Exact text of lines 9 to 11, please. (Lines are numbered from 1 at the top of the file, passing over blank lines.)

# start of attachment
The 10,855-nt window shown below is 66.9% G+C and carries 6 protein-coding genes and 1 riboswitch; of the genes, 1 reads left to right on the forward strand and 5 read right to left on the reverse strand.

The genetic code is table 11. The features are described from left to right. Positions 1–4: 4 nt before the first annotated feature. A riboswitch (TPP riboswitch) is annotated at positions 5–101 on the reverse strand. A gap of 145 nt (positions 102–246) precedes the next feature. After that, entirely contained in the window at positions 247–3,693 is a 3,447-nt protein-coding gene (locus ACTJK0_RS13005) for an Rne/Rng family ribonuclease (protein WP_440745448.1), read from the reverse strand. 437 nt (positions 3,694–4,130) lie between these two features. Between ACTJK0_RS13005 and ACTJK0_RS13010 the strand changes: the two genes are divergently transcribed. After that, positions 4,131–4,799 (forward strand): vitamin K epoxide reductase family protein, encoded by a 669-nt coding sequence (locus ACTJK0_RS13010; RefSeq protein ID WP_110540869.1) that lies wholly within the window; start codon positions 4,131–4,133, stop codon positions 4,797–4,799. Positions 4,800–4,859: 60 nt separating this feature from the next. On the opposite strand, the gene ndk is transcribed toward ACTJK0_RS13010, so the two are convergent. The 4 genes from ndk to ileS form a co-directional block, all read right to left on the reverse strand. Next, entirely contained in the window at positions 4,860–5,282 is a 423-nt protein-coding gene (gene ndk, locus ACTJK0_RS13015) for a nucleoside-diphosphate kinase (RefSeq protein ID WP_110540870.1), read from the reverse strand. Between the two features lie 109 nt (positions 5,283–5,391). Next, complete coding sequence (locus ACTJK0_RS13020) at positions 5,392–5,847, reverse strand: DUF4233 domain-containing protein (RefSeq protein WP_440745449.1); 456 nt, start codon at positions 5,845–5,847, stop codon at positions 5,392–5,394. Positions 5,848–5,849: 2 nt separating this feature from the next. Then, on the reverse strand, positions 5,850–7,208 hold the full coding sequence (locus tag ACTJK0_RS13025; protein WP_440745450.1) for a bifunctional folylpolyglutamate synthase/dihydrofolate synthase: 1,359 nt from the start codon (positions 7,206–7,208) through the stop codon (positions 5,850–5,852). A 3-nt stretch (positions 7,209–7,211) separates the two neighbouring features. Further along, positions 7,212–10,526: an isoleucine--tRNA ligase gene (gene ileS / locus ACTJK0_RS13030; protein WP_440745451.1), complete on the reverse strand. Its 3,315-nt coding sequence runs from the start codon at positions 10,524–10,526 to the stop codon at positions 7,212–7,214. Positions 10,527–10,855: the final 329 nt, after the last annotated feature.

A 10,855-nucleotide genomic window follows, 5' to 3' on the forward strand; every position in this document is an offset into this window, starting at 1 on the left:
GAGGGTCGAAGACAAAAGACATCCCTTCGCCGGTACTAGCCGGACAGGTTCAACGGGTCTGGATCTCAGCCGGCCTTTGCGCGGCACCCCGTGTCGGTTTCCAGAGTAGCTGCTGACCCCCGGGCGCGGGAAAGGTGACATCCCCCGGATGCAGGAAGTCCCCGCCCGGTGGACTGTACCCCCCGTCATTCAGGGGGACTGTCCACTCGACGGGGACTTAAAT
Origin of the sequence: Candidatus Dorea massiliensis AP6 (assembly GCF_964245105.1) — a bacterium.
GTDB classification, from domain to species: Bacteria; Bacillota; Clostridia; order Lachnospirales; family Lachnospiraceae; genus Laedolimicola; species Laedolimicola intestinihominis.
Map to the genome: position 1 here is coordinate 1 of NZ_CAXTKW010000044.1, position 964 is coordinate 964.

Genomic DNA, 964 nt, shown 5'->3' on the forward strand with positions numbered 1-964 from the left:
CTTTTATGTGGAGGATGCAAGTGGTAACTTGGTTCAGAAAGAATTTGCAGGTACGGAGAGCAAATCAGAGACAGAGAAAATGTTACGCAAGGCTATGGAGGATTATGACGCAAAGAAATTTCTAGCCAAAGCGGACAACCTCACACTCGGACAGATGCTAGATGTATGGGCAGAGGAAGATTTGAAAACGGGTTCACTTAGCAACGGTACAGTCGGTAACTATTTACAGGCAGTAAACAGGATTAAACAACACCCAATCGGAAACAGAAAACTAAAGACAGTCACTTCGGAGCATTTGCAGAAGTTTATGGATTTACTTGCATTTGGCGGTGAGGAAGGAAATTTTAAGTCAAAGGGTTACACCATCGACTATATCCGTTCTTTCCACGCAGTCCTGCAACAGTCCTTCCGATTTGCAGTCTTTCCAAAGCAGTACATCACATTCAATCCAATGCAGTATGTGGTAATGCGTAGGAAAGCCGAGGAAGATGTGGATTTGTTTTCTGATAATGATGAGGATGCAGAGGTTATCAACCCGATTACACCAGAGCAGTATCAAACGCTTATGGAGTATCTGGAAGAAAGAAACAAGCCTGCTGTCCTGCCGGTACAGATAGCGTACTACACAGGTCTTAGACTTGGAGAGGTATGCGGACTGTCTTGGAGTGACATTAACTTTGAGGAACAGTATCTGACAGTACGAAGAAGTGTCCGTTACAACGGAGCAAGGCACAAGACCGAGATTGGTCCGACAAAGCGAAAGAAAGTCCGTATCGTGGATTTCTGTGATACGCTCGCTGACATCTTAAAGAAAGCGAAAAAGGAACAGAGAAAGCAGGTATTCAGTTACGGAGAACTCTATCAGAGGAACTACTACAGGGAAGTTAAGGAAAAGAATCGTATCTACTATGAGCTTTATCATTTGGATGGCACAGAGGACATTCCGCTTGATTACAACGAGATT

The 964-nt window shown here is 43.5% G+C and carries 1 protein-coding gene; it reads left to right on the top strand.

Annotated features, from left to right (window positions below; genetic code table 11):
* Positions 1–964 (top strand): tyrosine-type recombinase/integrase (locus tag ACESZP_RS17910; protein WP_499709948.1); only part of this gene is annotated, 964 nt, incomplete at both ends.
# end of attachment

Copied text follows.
CTTTTATGTGGAGGATGCAAGTGGTAACTTGGTTCAGAAAGAATTTGCAGGTACGGAGAGCAAATCAGAGACAGAGAAAATGTTACGCAAGGCTATGGAGGATTATGACGCAAAGAAATTTCTAGCCAAAGCGGACAACCTCACACTCGGACAGATGCTAGATGTATGGGCAGAGGAAGATTTGAAAACGGGTTCACTTAGCAACGGTACAGTCGGTAACTATTTACAGGCAGTAAACAGGATTAAACAACACCCAATCGGAAACAGAAAACTAAAGACAGTCACTTCGGAGCATTTGCAGAAGTTTATGGATTTACTTGCATTTGGCGGTGAGGAAGGAAATTTTAAGTCAAAGGGTTACACCATCGACTATATCCGTTCTTTCCACGCAGTCCTGCAACAGTCCTTCCGATTTGCAGTCTTTCCAAAGCAGTACATCACATTCAATCCAATGCAGTATGTGGTAATGCGTAGGAAAGCCGAGGAAGATGTGGATTTGTTTTCTGATAATGATGAGGATGCAGAGGTTATCAACCCGATTACACCAGAGCAGTATCAAACGCTTATGGAGTATCTGGAAGAAAGAAACAAGCCTGCTGTCCTGCCGGTACAGATAGCGTACTACACAGGTCTTAGACTTGGAGAGGTATGCGGACTGTCTTGGAGTGACATTAACTTTGAGGAACAGTATCTGACAGTACGAAGAAGTGTCCGTTACAACGGAGCAAGGCACAAGACCGAGATTGGTCCGACAAAGCGAAAGAAAGTCCGTATCGTGGATTTCTGTGATACGCTCGCTGACATCTTAAAGAAAGCGAAAAAGGAACAGAGAAAGCAGGTATTCAGTTACGGAGAACTCTATCAGAGGAACTACTACAGGGAAGTTAAGGAAAAGAATCGTATCTACTATGAGCTTTATCATTTGGATGGCACAGAGGACATTCCGCTTGATTACAACGAGATT

The 964-nt window shown here is 43.5% G+C and carries 1 protein-coding gene; it reads left to right on the top strand.

Annotated features, from left to right (window positions below; genetic code table 11):